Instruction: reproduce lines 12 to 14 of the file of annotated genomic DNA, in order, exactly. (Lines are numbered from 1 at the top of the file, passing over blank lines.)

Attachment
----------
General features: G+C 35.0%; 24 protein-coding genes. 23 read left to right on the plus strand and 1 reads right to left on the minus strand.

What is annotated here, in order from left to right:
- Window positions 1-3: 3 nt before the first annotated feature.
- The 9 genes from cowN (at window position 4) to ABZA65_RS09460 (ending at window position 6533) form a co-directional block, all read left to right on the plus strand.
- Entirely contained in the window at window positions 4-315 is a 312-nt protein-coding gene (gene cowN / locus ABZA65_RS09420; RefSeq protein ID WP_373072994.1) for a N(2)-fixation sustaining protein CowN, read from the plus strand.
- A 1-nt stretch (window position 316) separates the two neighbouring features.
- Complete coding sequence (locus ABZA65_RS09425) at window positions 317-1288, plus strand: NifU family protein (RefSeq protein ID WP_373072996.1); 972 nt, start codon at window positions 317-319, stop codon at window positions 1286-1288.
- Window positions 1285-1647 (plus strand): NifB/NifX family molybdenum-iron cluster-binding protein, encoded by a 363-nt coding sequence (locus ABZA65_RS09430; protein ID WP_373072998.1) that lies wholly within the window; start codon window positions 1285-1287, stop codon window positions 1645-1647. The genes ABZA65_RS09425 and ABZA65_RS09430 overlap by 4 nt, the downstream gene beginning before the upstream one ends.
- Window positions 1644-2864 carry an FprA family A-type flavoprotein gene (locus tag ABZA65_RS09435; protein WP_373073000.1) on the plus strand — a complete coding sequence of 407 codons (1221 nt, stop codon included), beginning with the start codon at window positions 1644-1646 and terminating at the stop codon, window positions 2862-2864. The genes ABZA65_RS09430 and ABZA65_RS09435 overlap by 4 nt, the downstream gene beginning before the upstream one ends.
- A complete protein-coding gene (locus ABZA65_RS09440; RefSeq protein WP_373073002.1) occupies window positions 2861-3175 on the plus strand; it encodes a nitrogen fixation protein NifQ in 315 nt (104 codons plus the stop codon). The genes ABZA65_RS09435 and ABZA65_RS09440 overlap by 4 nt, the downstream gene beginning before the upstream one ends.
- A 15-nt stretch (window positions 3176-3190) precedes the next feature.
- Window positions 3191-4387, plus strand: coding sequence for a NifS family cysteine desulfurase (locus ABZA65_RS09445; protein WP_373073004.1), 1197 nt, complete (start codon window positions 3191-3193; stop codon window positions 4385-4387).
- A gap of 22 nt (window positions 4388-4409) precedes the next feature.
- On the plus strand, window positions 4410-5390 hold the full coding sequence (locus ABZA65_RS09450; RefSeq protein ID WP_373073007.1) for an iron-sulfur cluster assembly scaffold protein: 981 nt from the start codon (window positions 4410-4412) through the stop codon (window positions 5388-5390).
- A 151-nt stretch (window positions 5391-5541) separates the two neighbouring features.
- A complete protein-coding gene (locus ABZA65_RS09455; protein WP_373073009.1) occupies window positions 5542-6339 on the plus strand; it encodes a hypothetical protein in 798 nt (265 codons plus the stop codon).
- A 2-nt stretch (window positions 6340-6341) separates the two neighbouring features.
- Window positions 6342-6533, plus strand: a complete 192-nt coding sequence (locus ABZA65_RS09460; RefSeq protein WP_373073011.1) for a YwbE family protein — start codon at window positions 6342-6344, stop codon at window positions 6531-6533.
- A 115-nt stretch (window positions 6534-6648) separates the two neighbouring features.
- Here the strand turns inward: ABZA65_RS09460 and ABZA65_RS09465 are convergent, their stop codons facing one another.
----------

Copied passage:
- Window positions 3191-4387, plus strand: coding sequence for a NifS family cysteine desulfurase (locus ABZA65_RS09445; protein WP_373073004.1), 1197 nt, complete (start codon window positions 3191-3193; stop codon window positions 4385-4387).
- A gap of 22 nt (window positions 4388-4409) precedes the next feature.
- On the plus strand, window positions 4410-5390 hold the full coding sequence (locus ABZA65_RS09450; RefSeq protein ID WP_373073007.1) for an iron-sulfur cluster assembly scaffold protein: 981 nt from the start codon (window positions 4410-4412) through the stop codon (window positions 5388-5390).